The members of this pro-
gram write articles to the
“Martin Countion.” This news-
paper is located in Inez,
Kentucky. The members of this
program are: Ron Gordon,

C. Brooks, Freddie Klien, and

, president Robert Gordon.

Once we learn about the
unpleasant side effects caused
by drugs, we can work to
eduCate and rebuild' our
self-hope. The Spade'Club is
only a start. A very good drug
program is hard to'fmd.

With the camera focused onhim‘, Robert Gordon speaks to his fellow-club members

1C0“ By s...“ Snead, xsn

. ’ ' AA, Action, Jaycees, Living

. 1 Skills, Seven Steps and Spade
Clubare all clubs used by
residents at Kentucky State
‘ Reformatory to aid in the
_ “rehabilitation“ of said- resi-
‘ dents. ’I guess each club plays
’its part, but most residents are
aware the clubs do nothing for
the resident, rather, the
', reSident does it all for himself.
The situation could be aptly

7 2' summed up in the time-worn,‘
- adage, fonu‘can lead a horSe to '

' water, but you'v'can’t make him
'Jdrink.” With this truism in

mind I sometimes wonder why ._

‘ gt‘heparole board is so insistent

_, that each reSident' attend one ..
‘j club or another. It is almost as
if these clubs existed nowhere ; ~

I "but On the yard at Kentucky

‘ ' .State Reformatory., '-



'Many_, times I have heared

residents who have met the'

parole board say one of the
following: “They told me to get
in AA," “They told me to get in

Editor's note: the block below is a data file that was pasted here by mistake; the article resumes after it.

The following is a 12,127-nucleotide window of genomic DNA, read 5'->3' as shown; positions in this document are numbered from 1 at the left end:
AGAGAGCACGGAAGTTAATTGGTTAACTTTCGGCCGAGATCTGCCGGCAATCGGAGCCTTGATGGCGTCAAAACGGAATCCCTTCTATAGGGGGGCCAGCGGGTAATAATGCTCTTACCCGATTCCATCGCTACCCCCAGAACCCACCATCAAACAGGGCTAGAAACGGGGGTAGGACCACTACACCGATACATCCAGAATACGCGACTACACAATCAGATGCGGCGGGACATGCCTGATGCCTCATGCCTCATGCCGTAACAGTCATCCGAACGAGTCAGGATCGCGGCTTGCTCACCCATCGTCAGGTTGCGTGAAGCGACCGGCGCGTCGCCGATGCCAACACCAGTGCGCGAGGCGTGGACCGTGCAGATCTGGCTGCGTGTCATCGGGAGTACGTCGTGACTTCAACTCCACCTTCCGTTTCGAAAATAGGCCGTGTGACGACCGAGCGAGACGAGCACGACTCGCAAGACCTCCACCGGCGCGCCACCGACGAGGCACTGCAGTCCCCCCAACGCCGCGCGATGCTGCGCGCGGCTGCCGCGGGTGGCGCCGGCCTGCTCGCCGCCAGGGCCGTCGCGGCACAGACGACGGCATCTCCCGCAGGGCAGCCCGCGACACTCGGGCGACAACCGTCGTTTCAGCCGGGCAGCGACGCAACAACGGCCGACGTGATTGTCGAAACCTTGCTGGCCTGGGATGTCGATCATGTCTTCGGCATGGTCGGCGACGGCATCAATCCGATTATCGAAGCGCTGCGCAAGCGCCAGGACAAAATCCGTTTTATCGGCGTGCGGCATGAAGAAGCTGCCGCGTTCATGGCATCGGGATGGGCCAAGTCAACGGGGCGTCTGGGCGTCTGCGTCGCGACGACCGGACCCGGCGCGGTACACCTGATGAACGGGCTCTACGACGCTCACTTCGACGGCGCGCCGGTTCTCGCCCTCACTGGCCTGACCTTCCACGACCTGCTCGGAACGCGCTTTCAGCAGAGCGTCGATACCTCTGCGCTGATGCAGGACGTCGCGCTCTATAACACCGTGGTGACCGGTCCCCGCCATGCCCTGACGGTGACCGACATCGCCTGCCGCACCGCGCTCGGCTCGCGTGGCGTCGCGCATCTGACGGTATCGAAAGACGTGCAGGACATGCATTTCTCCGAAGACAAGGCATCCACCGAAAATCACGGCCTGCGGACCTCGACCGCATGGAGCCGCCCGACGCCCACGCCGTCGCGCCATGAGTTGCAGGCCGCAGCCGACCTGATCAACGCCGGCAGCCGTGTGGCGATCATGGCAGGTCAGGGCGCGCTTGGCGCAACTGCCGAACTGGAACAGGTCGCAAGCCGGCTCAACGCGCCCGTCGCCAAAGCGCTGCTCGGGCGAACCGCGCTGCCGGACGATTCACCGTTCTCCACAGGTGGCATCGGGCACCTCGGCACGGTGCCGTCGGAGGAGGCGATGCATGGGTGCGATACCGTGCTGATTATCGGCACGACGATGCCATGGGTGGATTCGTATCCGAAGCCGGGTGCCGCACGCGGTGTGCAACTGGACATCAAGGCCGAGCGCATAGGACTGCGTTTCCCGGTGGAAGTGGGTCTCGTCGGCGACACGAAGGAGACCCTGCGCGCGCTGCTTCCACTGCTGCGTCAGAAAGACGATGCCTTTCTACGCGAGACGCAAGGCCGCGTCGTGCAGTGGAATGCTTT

a drug group,” “They toldme to
get’ in - school.” It is my
contention that all of these

' groups exist on the streets and,

any resident who could benefit

, from these organiations 'could
do so to a much greater extend
on the streets.

I guess what I am asking is,
“why won't the parole board
tell us the truth?” If the reason

* one is denied parole \is because
he cannot betrusted, then I feel
the parole board should tell

, him so. It seems to me that any
gain which might be obtained
from not telling the resident

the true ‘Xreason. for , his .


deferment would be negated by
the anger of the resident when
he realizes he has been treated

‘ like a child. Here it is in a


If the. parole board wants a
“front” of certificates to justify
their judgement of a resident’s
“rehabilitaiton,” then I, for one,

wish they would say so and ,

remove all doubts about what
should be done to make parole.

’ But if true “rehabilitation” is

what is sought, then I feel

individual effort is the only

solution. Then the resident
could explain what his problem

was and what he had done to .

solve it, and if joining a group
was part of the solution, it
would then be truly helpful
because it was not forced. '


Carpenter, D. -
Dennison, Tim Spinlock, D.
,_ Elliott, Phillip Seay, E. Nelson

The INTER-PRISON PRESS » October l979 ~ Page 3

r ’ A message

to our readers